• Recommendation 3.1.1. Introduce standards-based appraisals to help teachers develop their practices. Competent education authorities should adopt the 2016-17 occupational teacher standards (with or without modifications) or develop their own standards. Many OECD countries use such standards to provide a reference for teachers to reflect on their practice, identify professional development goals and serve as criteria for regular performance appraisals. To develop these standards, competent education authorities should engage practicing teachers and post standards on a new central platform once they are finalised to encourage peer learning across the country. The teacher standards should serve as criteria for new teacher self-evaluations and regular appraisals. In the medium to long term, education authorities should revise their standards to describe the competences teachers should develop to advance to higher levels in their career. Having differentiated standards will provide a stronger lever for improving teaching quality, especially if used as criteria in new appraisal for promotion procedures (see below).

  • Recommendation 3.1.2. Harness digital technology and promote collaboration between teachers to translate standards into practice. To overcome a lack of resources, competent education authorities should make the delivery of continuous professional development to improve teachers’ practices more systematic, efficient and coherent. For example, interested education authorities should work together, with APOSO’s support, to develop an online platform that provides teachers with relevant, standards-based learning resources. Education authorities and their pedagogical institutes or equivalents should also support teachers’ collaborative, job-embedded learning, including the activities of school-based teacher groups and the work of school pedagogues. Such in-school professional learning has the potential to be less costly and more effective at developing teachers’ competences than traditional training seminars. Furthermore, to support system-wide education reform, the Ministry of Civil Affairs or entity, canton and district authorities should consider providing grants to schools to conduct continuous professional development in areas that address broader education priorities.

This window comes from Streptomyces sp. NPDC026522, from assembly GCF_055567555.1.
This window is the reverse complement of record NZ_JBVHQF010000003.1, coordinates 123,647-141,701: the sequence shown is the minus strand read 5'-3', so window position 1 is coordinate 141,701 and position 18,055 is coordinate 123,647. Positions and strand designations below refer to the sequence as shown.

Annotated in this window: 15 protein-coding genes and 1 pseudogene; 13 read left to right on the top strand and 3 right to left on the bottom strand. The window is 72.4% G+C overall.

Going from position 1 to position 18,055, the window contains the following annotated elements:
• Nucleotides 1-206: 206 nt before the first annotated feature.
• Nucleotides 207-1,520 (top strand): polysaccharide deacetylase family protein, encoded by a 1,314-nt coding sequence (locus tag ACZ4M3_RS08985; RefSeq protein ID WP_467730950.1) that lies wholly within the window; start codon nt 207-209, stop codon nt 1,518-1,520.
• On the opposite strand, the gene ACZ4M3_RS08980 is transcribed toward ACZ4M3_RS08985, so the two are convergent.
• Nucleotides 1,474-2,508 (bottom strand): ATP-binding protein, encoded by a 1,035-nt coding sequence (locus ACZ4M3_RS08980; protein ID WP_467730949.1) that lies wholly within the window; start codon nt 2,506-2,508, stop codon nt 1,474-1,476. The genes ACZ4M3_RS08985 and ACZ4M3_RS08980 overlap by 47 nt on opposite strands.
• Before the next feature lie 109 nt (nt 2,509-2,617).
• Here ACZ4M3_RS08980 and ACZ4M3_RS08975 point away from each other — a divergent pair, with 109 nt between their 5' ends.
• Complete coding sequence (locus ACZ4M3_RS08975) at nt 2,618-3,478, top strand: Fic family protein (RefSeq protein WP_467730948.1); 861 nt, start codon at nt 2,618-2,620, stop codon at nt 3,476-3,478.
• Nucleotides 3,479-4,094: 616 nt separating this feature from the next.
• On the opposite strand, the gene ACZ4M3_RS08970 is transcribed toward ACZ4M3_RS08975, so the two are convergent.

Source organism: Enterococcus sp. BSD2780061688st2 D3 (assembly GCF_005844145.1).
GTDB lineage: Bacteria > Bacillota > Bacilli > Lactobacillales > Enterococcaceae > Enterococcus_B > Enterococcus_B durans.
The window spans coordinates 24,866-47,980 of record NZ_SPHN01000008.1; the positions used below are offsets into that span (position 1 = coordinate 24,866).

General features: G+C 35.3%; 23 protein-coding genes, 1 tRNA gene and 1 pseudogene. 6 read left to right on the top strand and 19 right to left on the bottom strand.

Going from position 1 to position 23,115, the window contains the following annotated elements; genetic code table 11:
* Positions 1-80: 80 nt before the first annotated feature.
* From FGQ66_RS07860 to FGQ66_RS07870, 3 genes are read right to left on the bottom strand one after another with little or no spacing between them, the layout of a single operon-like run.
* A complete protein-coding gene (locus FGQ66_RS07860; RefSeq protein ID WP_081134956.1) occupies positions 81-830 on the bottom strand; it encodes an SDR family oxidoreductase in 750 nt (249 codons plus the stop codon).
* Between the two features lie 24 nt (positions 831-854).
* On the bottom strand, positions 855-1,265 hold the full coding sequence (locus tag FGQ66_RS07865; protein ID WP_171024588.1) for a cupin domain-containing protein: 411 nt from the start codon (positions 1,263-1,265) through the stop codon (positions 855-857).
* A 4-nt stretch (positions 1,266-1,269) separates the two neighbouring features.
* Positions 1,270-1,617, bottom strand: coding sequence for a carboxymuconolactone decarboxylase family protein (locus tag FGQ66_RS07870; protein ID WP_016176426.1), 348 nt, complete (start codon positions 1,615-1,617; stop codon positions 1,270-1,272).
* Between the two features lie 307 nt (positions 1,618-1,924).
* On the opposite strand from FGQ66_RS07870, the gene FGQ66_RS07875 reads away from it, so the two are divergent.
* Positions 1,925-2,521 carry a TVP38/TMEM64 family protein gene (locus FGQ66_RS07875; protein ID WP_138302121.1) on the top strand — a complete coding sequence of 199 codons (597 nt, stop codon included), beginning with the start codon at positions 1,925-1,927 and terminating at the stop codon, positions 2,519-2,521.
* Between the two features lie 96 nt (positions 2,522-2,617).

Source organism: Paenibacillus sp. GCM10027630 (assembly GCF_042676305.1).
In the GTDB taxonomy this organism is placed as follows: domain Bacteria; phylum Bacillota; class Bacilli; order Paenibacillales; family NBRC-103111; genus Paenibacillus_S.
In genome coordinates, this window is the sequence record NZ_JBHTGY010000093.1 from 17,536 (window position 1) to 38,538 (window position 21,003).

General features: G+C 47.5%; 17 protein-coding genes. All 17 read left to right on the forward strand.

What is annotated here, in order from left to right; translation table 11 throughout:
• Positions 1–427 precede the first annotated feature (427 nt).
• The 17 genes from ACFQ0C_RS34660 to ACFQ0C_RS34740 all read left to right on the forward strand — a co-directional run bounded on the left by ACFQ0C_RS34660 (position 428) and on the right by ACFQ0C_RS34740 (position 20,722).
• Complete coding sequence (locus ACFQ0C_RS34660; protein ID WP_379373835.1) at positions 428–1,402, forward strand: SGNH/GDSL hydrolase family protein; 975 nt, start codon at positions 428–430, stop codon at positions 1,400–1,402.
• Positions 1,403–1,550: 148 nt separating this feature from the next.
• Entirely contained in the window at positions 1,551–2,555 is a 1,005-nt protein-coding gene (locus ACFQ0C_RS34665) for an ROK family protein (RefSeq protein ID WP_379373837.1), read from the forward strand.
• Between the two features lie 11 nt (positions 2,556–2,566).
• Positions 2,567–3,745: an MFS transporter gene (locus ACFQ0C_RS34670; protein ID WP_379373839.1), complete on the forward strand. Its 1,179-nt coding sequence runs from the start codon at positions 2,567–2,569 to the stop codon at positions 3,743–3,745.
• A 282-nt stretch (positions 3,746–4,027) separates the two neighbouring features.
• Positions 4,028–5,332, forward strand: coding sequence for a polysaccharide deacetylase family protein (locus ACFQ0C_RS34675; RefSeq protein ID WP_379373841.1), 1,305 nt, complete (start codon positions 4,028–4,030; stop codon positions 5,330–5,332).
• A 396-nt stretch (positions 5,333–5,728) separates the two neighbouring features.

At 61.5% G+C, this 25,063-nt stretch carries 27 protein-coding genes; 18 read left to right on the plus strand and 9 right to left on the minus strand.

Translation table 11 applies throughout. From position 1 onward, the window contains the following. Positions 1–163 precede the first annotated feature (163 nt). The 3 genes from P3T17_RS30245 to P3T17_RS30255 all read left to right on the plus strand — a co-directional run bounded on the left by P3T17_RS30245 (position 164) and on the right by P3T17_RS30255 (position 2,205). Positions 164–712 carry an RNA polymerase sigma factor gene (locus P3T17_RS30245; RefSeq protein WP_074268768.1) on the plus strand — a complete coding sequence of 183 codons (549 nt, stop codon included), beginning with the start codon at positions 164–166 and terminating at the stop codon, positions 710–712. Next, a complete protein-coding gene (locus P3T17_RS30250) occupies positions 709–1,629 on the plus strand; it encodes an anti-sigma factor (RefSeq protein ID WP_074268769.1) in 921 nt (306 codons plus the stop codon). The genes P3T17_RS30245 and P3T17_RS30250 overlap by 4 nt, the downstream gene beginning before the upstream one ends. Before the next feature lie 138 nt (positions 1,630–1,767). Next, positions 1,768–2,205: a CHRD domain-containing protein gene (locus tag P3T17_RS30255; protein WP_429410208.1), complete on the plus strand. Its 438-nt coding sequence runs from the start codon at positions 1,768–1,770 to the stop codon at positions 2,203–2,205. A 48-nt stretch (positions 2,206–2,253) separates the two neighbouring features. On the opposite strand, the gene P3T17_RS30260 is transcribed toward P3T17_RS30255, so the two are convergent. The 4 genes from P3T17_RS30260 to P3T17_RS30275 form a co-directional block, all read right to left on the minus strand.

Positively, all competent education authorities in this review have developed career paths for teachers. However, most are not conducting merit-based promotions and often consider other factors, such as years of teaching experience. To encourage teachers’ professional development more systematically, competent education authorities should establish new appraisal for promotion procedures and other initiatives to motivate and reward effective teachers.

  • Recommendation 3.2.1. Recognise teachers’ competency development and high performance. Competent education authorities should review and revise their teacher career structures to connect higher career levels to substantial salary increases and clearly-defined responsibilities. This will help incentivise teachers to develop competences for career advancement and ensure that qualified teachers assume more complex roles to improve teaching and learning in their school and education system. Education authorities should also consider introducing measures to recognise quality teaching – in addition to career advancement – in ways that support education system goals. For example, they could give exceptional teachers opportunities to lead improvement in key areas in their school or pursue studies at the master’s degree level that address school or system priorities (e.g. inclusive education; formative assessment; ICT).